An idea primarily based in Manhattan, COOPS make up about 85% of all available properties for sale in New York and 100% of prewar buildings. COOPs are owned by an apartment corporation, hence the term "COOP." When purchasing in a COOP building, you are purchasing shares of the corporation which entitles you as a shareholder to a "proprietary lease" and use of the space. The amount of shares is determined on the size of your apartment in proportion to the building. Shareholders contribute a monthly "maintenance" fee to cover shared building expenses such as staff, insurance, hot water and real estate taxes. Portions of the maintenance fees are tax deductible.
Renting or reselling in a COOP can be difficult. Each COOP operates differently and should be carefully considered before purchasing an apartment. This can in turn affect your resale and appreciation of the apartment.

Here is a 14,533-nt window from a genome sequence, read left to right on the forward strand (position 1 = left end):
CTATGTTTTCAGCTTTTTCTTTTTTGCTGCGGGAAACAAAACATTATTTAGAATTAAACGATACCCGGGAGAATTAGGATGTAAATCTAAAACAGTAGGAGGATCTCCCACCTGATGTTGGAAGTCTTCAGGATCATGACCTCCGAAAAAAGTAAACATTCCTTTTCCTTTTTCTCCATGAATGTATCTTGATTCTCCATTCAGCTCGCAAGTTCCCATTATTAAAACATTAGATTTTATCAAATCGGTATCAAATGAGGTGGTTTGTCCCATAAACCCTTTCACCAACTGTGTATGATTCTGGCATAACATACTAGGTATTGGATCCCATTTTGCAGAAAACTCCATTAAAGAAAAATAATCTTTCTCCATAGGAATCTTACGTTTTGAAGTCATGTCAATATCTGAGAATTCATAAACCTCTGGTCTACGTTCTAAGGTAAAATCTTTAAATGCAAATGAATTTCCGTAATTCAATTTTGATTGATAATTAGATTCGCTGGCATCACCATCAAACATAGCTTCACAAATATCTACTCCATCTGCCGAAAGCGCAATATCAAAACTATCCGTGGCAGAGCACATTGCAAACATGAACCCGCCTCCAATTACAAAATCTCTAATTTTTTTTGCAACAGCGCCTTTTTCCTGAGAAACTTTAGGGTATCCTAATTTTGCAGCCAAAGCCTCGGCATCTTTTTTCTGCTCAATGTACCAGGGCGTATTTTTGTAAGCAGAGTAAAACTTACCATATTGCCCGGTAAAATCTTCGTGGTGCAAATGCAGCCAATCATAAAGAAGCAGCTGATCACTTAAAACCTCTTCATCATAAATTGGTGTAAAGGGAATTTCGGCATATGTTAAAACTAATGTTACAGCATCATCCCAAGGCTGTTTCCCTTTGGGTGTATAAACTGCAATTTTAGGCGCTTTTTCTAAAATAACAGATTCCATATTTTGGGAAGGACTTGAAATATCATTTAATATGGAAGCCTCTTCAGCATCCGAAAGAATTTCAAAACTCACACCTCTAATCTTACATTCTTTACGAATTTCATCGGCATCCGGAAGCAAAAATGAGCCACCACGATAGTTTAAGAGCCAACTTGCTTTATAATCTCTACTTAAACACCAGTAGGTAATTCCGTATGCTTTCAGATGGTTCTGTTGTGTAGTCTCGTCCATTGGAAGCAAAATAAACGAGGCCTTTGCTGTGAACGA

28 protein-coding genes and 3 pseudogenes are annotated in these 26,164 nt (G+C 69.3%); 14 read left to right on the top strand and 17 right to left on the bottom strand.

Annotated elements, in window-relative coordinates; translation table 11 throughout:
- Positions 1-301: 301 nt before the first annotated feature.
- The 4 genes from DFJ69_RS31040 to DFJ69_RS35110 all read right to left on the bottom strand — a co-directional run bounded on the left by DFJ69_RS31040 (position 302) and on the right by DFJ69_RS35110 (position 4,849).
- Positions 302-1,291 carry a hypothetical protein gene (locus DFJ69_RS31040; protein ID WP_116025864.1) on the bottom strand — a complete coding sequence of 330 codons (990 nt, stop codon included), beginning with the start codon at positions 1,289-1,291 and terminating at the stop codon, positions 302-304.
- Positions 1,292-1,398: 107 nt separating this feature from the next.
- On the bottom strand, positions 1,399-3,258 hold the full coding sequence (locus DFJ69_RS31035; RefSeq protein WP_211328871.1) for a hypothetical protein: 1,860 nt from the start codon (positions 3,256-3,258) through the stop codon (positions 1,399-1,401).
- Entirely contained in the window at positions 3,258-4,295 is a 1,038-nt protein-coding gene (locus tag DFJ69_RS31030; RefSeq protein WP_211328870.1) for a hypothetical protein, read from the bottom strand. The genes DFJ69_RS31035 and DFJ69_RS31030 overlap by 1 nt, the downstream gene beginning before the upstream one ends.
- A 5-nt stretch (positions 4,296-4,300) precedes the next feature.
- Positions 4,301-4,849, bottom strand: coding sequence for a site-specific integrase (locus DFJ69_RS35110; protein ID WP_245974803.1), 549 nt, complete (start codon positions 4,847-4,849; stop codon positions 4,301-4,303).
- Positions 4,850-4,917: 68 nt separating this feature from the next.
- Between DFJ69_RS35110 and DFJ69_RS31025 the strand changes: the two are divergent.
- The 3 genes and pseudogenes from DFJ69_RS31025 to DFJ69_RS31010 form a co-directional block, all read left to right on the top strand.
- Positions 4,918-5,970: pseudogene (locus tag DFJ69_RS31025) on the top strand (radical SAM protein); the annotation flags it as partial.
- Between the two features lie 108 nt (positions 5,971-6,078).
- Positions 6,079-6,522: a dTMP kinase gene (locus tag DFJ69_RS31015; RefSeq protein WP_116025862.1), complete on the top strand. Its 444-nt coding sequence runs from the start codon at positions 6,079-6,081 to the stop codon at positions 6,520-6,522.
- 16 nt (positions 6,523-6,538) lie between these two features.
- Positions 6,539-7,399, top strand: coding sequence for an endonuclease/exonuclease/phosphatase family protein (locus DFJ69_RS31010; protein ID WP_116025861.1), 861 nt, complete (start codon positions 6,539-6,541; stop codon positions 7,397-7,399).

The COOP board can request a personal interview of the prospective purchaser during the application process. A board package must be prepared prior to meeting with the board. The package includes information that outlines your financial worthiness and your character reference.
A condominium on the other hand is a fairly new concept in New York that has quickly gained in popularity. A condominium apartment is considered "real" property. A buyer receives a deed of ownership. Condominium owners receive a seperate tax bill and the monthly common charges cover the shared costs of building maintenance similar to COOPs. Their maintenance tends to be lower than COOPs as there is no underlying mortgage for the building.
The simple process of purchase, sale and renting in a condominium make it an attractive alternative to buyers both locally and internationally. You can also finance up to 90% of the purchase price as opposed to COOPs which require 20% and above.